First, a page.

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Mitochondrial Genome Acquisition Restores Respiratory Function and Tumorigenic Potential of Cancer Cells Without Mitochondrial DNA


Date: 8th January 2015 | Source: Cell Metabolism

Authors: An S. Tan, James W. Baty, Lan-Feng Dong, Ayenachew Bezawork-Geleta, Berwini Endaya, Jacob Goodwin, Martina Bajzikova, Jaromira Kovarova, Martin Peterka, Bing Yan, Elham Alizadeh Pesdar, Margarita Sobol, Anatolyj Filimonenko, Shani Stuart, Magdalena Vondrusova, Katarina Kluckova, Karishma Sachaphibulkij, Jakub Rohlena, Pavel Hozak, Jaroslav Truksa, David Eccles, Larisa Haupt, Lyn Griffiths, Jiri Neuzil, Michael V. Berridge.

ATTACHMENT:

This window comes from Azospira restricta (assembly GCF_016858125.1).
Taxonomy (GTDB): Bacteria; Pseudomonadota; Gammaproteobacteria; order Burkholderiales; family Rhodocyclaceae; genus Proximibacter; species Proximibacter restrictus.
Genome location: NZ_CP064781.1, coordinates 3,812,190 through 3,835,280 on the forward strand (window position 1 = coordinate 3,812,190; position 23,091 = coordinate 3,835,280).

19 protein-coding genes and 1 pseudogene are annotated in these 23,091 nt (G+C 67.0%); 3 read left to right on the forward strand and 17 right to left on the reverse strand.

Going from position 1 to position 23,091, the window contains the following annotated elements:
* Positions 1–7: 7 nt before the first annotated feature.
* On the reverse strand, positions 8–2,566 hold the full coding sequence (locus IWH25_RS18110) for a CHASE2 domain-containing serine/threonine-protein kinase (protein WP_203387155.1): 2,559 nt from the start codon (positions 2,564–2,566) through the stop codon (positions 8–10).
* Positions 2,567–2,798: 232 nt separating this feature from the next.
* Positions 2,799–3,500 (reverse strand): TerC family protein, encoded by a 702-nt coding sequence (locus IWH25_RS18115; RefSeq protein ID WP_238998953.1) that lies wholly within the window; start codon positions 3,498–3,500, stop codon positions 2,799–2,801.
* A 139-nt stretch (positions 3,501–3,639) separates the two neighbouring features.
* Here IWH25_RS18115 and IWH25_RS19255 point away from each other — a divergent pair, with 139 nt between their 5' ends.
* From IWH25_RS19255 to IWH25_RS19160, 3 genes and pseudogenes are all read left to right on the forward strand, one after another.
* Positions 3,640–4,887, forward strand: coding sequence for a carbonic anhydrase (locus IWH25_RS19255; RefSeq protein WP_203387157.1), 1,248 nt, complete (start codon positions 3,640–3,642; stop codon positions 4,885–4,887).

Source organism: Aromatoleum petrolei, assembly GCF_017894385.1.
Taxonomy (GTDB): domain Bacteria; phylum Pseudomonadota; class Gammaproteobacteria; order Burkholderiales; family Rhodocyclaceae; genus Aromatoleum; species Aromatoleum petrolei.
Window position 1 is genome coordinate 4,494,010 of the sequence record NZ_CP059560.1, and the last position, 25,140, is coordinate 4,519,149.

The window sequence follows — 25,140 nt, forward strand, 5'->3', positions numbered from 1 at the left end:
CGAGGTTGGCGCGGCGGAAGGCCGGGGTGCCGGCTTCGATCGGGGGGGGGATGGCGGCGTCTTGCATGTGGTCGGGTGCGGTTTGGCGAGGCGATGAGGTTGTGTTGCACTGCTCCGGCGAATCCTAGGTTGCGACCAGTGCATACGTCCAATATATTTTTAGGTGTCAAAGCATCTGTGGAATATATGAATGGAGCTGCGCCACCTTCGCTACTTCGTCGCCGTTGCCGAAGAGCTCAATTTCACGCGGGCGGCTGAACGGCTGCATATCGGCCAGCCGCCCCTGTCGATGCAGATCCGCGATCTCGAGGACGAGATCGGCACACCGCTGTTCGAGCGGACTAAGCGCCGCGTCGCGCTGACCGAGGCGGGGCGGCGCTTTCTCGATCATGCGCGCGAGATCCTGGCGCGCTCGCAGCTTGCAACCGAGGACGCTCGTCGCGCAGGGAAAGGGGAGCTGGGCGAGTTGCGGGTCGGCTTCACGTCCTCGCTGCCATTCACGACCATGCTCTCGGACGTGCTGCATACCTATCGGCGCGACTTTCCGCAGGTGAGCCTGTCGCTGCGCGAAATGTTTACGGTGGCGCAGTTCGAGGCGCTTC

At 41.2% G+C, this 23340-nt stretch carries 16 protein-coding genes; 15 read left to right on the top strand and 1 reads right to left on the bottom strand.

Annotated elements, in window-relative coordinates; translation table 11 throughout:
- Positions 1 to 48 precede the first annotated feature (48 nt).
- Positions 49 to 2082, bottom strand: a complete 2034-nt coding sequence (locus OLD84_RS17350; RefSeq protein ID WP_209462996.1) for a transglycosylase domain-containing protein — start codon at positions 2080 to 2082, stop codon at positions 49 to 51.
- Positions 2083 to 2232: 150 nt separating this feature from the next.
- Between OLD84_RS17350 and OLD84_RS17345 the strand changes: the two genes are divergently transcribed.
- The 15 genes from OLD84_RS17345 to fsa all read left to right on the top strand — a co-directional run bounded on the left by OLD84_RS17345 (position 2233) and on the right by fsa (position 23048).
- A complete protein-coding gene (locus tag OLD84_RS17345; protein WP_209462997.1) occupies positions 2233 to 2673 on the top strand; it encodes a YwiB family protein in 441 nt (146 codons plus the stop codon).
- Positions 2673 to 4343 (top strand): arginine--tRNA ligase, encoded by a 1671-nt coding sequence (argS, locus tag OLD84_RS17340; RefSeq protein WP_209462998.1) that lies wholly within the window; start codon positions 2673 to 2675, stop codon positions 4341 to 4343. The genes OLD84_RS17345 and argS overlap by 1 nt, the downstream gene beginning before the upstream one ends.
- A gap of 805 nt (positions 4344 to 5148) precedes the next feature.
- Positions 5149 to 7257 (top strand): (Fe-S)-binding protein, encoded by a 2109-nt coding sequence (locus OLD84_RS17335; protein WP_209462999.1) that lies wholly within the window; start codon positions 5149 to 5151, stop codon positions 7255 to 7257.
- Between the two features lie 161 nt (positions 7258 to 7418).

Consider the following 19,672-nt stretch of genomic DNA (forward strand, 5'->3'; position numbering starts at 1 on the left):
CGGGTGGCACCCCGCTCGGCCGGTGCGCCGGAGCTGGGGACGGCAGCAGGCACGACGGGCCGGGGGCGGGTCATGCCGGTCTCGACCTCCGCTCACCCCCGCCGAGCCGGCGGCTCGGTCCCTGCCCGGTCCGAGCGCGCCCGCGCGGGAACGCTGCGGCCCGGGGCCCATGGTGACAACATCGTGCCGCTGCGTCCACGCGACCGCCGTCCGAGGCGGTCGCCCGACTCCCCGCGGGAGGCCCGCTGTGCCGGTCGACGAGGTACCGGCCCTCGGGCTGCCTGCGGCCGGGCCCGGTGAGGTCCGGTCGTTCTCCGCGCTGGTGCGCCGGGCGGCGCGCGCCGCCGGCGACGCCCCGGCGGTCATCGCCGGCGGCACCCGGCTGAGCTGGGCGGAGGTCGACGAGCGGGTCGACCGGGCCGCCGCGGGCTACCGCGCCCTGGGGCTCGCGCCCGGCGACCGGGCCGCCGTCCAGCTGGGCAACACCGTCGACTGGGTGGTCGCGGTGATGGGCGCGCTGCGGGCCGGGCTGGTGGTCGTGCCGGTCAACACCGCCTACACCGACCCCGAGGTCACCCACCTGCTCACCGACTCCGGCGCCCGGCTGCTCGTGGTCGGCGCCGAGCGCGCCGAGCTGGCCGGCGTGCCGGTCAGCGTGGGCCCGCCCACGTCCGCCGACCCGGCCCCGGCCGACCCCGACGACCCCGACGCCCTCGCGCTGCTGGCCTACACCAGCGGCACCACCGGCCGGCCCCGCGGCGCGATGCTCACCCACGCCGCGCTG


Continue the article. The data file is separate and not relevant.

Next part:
We report that tumor cells without mitochondrial DNA (mtDNA) show delayed tumor growth, and that tumor formation is associated with acquisition of mtDNA from host cells. This leads to partial recovery of mitochondrial function in cells derived from primary tumors grown from cells without mtDNA and a shorter lag in tumor growth. Cell lines from circulating tumor cells showed further recovery of mitochondrial respiration and an intermediate lag to tumor growth, while cells from lung metastases exhibited full restoration of respiratory function and no lag in tumor growth. Stepwise assembly of mitochondrial respiratory (super)complexes was correlated with acquisition of respiratory function. Our findings indicate horizontal transfer of mtDNA from host cells in the tumor microenvironment to tumor cells with compromised respiratory function to re-establish respiration and tumor-initiating efficacy. These results suggest pathophysiological processes for overcoming mtDNA damage and support the notion of high plasticity of malignant cells.

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